0 Q&A 7910 Views Apr 5, 2016
Evidence of the involvement of tryptophan and its metabolite, kynurenine, in various biological processes including cancer is constantly expanding. Analysis of cell extracts and culture media can allow for quick snapshots of the metabolic fluctuations occurring in vitro. Here, we describe a method for metabolite extraction from mammalian cells and analysis of extracted metabolites and cell culture media by HPLC with detection using an ultra-sensitive diode array detector.
0 Q&A 8172 Views Jan 5, 2016
2-Methylthio-N6-isopentenyladenosine (ms2i6A) is an evolutionally conserved posttranscriptional modification found at position 37 of four mammalian mitochondrial tRNAs, mt-tRNASer(UCN), mt-tRNATrp, mt-tRNAPhe and mt-tRNATyr. The ms2 modification in ms2i6A strengthens codon-anticodon interaction and contributes to accurate and efficient decoding. Deficiency of ms2 modifications impairs mitochondrial protein synthesis, which ultimately leads to the development of myopathy in mice and patients having mitochondrial diseases. Therefore, the level of ms2 could be utilized as an indicator that reflects the status of mitochondrial protein synthesis. Here, we describe a simple and fast quantitative PCR-based method to measure the ms2 level in total RNA sample.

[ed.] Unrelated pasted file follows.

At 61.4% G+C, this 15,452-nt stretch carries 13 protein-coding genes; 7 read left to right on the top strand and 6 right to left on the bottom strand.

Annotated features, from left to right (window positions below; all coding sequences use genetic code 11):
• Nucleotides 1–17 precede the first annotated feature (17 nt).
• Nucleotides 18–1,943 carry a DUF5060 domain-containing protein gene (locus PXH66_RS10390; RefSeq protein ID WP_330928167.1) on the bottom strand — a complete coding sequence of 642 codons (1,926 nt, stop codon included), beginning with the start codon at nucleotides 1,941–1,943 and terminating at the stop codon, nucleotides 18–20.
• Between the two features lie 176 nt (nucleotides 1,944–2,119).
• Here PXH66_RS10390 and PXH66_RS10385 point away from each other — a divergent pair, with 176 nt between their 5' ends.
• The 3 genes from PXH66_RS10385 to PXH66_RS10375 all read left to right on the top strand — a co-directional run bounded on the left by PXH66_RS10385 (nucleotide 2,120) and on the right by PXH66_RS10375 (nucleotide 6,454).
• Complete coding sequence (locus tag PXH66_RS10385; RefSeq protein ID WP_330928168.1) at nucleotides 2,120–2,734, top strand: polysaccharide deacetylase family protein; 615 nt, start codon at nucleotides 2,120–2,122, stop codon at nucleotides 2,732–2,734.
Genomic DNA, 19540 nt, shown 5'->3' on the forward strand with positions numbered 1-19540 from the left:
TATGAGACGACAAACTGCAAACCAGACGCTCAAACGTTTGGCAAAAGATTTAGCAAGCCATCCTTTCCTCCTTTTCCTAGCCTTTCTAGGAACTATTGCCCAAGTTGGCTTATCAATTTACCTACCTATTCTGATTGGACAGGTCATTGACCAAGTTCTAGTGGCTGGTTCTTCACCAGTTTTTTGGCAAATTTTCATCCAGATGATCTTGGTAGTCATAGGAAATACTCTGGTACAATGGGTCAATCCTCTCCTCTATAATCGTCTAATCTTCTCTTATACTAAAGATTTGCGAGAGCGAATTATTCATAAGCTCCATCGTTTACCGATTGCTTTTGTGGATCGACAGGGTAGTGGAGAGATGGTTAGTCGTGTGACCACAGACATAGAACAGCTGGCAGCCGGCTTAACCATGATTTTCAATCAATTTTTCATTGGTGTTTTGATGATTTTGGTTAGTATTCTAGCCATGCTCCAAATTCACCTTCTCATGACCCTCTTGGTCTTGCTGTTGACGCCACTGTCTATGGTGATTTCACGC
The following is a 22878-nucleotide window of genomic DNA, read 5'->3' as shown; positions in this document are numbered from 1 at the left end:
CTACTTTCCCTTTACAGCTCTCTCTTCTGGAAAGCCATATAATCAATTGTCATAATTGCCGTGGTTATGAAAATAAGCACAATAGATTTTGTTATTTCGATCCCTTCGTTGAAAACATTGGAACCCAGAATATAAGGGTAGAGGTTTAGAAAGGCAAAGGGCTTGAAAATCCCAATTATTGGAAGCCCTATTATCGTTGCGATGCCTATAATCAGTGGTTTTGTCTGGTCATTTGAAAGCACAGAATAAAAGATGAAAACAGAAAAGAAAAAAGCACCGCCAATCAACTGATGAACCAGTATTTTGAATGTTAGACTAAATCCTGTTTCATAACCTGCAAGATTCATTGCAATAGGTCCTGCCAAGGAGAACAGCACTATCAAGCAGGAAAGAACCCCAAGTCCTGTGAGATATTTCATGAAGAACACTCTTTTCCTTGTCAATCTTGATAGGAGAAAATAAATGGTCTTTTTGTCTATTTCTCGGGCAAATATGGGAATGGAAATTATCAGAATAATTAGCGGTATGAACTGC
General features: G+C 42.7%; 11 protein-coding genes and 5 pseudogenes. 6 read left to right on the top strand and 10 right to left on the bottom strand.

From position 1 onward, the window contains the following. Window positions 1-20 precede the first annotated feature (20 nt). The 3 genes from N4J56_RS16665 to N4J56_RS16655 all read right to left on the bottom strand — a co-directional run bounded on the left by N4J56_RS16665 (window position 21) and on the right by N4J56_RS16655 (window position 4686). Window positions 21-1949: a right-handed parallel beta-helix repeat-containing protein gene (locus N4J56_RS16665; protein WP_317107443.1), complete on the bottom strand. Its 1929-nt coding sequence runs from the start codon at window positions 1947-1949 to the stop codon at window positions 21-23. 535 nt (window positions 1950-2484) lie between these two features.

0 Q&A 14167 Views Oct 5, 2013
LDH (Lactate dehydrogenase) enzyme catalyzes the reversible conversion of pyruvate to lactate using NAD+ as a cofactor. Although the physiological significance of lactate accumulation in tumor cells, a dead-end product in cellular metabolism, is currently a topic of debate, it has long been known that many tumor cells express a high level of LDH-A (Koukourakis et al., 2003; Koukourakis et al., 2006; Koukourakis et al., 2009). So detection of its enzyme activity in vitro is important for researching on LDH-A. Recently, it has been reported that Lys-5 acetylation could decrease LDH-A enzyme activity (Zhao et al., 2013).